The cPanel cron interface is very easy to use and has a drop-down list of commonly used schedules.
The one we’re going to use is every 5 minutes. Select that from the dropdown.
This populates the schedule for the cron job.
Now all we have to do is add the command to manually run the WP cron. This is done by running the wp-cron.php file in the root of your WordPress installation.
There are a couple of ways of doing this but the simplest to implement is to run the PHP file using PHP itself.
On linux servers the PHP binary is usually located at /usr/bin/php. You’ll need to check with your web host though just to make sure – they’ll know.
You will also need to know the complete directory path to your WordPress installation (usually in a folder called public_html).
You’ll find this information in your cPanel homepage, on the left in a column called “Stats” and with the label “Home Directory”.
If you’re unsure whether your site lives in a folder called public_html, open up File Manager and locate your wp-cron.php file. Note the directory entire directory structure.
In the example above, the complete path to the wp-cron.php file is /home/limecanvas/public_html/wp-cron.php.
Type the following into the Command box on the Cron Tab settings, using your own path to your wp-cron.php file.
[codelet]/usr/bin/php -q /home/limecanvas/public_html/wp-cron.php[/codelet]
The first part of the command is /usr/bin/php -q
This runs the PHP binary with the -q switch. -q tells PHP to be quiet. Shhhh – don’t print anything out on the screen.
The second part of the command is your own path to your wp-cron.php file.
Sorry to labour on the point but this is not a copy and paste job. This is only going to work if you put your own path to the wp-cron.php file in there.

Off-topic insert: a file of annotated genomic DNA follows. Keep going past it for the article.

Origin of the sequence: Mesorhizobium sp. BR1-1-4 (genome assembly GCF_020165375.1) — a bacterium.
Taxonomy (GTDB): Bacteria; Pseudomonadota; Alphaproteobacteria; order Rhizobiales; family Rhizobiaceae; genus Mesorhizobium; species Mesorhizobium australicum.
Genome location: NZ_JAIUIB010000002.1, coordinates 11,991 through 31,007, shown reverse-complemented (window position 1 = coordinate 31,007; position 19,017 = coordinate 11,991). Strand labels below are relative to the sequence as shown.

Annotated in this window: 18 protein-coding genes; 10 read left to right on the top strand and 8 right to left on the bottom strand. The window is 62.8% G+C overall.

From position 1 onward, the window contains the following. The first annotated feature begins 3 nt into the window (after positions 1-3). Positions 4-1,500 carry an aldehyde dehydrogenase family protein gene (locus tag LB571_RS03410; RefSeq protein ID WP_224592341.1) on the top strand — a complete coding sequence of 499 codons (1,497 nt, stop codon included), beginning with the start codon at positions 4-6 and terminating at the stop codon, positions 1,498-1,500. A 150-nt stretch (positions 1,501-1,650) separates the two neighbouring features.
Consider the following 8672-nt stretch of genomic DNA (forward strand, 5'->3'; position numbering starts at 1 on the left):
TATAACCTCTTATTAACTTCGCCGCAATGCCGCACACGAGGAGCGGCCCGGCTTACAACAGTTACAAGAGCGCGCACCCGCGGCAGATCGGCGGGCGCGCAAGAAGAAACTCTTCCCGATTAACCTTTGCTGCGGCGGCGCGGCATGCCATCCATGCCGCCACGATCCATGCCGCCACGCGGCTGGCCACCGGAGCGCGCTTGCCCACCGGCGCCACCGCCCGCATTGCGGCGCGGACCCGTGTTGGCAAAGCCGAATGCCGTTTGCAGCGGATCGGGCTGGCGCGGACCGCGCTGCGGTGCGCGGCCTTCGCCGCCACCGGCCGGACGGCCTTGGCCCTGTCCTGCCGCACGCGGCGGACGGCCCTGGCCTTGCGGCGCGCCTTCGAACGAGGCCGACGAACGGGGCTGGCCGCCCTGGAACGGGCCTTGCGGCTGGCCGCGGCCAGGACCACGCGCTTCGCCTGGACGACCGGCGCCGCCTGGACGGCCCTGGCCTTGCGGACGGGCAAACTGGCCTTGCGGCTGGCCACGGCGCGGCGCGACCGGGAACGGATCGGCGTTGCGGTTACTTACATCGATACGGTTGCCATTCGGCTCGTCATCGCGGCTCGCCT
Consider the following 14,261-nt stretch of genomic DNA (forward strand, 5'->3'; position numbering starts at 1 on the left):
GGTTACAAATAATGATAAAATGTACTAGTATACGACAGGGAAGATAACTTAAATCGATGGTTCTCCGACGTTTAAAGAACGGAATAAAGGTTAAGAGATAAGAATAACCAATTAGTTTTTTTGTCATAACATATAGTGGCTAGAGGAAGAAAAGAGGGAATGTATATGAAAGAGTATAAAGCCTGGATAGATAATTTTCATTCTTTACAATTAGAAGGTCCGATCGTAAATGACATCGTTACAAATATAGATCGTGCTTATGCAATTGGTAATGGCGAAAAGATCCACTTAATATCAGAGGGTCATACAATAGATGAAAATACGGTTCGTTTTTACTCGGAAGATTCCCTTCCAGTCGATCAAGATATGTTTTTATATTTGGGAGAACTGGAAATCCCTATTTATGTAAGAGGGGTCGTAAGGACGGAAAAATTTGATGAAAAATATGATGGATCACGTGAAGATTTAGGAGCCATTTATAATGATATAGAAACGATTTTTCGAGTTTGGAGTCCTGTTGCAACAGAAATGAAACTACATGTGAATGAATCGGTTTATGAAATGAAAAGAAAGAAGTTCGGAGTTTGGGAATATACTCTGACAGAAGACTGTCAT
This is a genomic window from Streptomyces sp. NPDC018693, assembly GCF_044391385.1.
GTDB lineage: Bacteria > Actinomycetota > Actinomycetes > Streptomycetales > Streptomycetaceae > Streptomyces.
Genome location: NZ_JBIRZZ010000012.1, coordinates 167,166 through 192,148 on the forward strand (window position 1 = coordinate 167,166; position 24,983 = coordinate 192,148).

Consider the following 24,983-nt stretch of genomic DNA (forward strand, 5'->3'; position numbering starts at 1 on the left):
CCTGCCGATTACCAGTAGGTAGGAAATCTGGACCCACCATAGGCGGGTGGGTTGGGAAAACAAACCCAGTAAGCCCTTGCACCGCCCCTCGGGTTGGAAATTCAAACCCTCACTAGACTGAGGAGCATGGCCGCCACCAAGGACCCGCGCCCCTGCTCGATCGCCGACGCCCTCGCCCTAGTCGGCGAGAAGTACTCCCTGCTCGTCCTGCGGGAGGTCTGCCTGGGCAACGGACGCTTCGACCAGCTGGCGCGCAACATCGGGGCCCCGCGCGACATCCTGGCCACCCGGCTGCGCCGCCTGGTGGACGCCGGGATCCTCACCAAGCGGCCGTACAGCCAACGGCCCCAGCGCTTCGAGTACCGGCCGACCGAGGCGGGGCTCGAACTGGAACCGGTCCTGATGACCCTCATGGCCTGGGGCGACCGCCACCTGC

Click on the Add New Cron Job button and you should see your new Cron Job added at the bottom of the screen like this:
Congratulations! WP Cron scheduling will now work on your WordPress site.
Test it by scheduling a quick post for 10 mins time.
Using the wget Method
If you are unable to locate the PHP binary file, you can use another method to call wp-cron.php called wget. I’ve had mixed results with this.
Rather than use a folder structure, wget uses a URL. So in the Command box of the Cron Tab settings type:
[codelet]wget http://limecanvas.com/wp-cron.php?doing_wp_cron=1 > /dev/null 2>&1[/codelet]
Replace www.limecanvas.com with your own URL of course.
The last part of the command /dev/null 2>&1 tells the server not to output anything to the screen.
The Alternative Cron Method
Just for completeness there is another method of calling WP-Cron from within WordPress and it’s called “Alternative Cron“.
I’ve tried it and it doesn’t come up to scratch. The codex says it all really
“This method is a bit iffy sometimes, which is why it’s not the default.”
The worst part about using the Alternative Cron method is that is appends “?doing_wp_cron=2948209834520948209247209” to absolutely every URL in your site which Google Analytics throws a wobbly at.
This will ruin your SEO, so stay clear.